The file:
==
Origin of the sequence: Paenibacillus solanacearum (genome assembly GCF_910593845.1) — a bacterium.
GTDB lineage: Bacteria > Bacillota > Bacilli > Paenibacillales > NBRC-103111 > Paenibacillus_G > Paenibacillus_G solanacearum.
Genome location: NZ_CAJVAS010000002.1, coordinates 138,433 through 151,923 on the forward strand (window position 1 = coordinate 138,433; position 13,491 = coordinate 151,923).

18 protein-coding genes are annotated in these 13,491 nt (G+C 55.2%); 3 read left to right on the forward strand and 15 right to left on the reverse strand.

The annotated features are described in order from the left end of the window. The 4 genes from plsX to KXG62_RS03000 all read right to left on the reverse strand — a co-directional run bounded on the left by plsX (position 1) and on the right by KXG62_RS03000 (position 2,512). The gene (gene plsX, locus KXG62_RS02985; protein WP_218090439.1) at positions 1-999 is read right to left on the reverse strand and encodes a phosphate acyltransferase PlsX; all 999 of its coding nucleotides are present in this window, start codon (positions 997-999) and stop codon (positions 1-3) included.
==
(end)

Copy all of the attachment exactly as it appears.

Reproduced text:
Origin of the sequence: Paenibacillus solanacearum (genome assembly GCF_910593845.1) — a bacterium.
GTDB lineage: Bacteria > Bacillota > Bacilli > Paenibacillales > NBRC-103111 > Paenibacillus_G > Paenibacillus_G solanacearum.
Genome location: NZ_CAJVAS010000002.1, coordinates 138,433 through 151,923 on the forward strand (window position 1 = coordinate 138,433; position 13,491 = coordinate 151,923).

18 protein-coding genes are annotated in these 13,491 nt (G+C 55.2%); 3 read left to right on the forward strand and 15 right to left on the reverse strand.

The annotated features are described in order from the left end of the window. The 4 genes from plsX to KXG62_RS03000 all read right to left on the reverse strand — a co-directional run bounded on the left by plsX (position 1) and on the right by KXG62_RS03000 (position 2,512). The gene (gene plsX, locus KXG62_RS02985; protein WP_218090439.1) at positions 1-999 is read right to left on the reverse strand and encodes a phosphate acyltransferase PlsX; all 999 of its coding nucleotides are present in this window, start codon (positions 997-999) and stop codon (positions 1-3) included.